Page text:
One in six admit to 'bump parking'


One in six drivers will deliberately let their car hit another vehicle when trying to parallel park, a new study has found.

Rather than using mirrors and skill to judge the gap between other cars, drivers will simply hit an adjacent vehicle, in a practice known as 'bump parking'.

The research, which was conducted by car insurance providers Churchill, revealed that drivers in London were most likely to practice bump parking, with 26 per cent of drivers surveyed holding their hands up.

The study also concluded that younger drivers (aged 18-34) are most likely to risk damage to surrounding cars by bump parking.

The survey highlighted other inconsiderate parking practices, with five per cent of respondents admitting to parking in disabled bays, while 6 per cent would deliberately take up two parking spots.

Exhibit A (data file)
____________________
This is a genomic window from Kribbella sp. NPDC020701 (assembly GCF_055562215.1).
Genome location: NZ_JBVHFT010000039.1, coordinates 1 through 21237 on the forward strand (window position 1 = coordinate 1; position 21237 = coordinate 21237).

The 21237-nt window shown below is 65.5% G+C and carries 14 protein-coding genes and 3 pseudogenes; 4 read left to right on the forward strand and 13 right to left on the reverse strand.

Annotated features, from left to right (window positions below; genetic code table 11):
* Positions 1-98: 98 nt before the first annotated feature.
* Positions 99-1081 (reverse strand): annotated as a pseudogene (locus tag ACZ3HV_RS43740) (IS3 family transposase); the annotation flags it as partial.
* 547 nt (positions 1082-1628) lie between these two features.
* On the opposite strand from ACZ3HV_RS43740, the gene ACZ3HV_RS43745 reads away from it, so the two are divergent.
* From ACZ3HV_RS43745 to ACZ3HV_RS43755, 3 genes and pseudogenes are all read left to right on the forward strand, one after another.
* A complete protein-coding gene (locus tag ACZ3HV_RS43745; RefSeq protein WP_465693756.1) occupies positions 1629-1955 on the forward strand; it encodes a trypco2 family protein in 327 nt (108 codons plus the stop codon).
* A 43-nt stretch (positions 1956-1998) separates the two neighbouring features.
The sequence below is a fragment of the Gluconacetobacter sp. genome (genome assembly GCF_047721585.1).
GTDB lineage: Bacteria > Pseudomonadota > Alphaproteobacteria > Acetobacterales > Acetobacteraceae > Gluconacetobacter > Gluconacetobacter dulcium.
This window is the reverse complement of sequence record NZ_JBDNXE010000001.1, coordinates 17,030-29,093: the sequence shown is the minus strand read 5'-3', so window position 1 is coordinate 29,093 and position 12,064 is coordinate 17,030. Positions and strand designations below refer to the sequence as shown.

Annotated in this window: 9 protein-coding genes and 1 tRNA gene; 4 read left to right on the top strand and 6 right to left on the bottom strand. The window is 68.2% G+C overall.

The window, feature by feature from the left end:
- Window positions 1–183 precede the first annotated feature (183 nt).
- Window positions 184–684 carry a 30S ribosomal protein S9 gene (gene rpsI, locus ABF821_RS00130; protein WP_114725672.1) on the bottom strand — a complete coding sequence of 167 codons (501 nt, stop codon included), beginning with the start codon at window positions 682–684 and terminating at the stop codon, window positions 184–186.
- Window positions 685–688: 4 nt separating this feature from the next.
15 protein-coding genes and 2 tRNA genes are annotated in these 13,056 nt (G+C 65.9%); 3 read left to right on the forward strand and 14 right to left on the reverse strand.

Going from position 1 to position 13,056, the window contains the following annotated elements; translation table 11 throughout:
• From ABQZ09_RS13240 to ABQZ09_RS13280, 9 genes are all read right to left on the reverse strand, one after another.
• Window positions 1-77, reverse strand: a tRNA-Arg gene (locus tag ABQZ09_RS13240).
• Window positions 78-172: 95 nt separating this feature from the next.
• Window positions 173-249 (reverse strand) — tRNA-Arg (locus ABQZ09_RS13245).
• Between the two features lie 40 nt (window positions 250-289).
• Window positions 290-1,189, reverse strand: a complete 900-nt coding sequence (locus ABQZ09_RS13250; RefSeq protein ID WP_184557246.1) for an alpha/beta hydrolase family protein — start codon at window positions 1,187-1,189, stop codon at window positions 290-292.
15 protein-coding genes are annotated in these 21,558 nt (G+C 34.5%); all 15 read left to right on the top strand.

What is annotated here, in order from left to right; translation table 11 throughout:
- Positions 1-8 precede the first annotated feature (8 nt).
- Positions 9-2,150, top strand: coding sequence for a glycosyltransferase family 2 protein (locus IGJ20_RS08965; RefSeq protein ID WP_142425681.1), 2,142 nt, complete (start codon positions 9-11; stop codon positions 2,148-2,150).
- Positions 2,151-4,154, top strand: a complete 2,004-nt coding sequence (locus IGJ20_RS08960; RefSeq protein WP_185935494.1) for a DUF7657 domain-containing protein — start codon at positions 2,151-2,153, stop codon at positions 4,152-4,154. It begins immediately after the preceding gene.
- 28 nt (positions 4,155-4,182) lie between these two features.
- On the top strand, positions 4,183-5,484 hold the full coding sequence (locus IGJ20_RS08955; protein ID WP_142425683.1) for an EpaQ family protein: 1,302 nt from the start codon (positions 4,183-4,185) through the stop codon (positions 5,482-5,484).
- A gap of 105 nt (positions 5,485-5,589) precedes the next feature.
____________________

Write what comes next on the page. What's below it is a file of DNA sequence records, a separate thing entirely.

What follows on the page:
It also highlighted a worrying lack of confidence motorists have in their own parking abilities. A staggering 17 per cent of drivers would not attempt to park if there was another driver watching them, while one in ten won't use a multi-story car park. Shockingly, eight per cent of drivers refuse to attempt to park a car after dark.

The cost of bad parking costs an estimated £1billion annually, with the average cost of repair for each incident around £328.

Steve Barrett, head of Churchill Car Insurance, said, "Motorists seem to be struggling with parking their cars.

"So-called 'bump parking' might seem easier at the time, but if it results in some damage to their car, motorists could end up counting the cost later."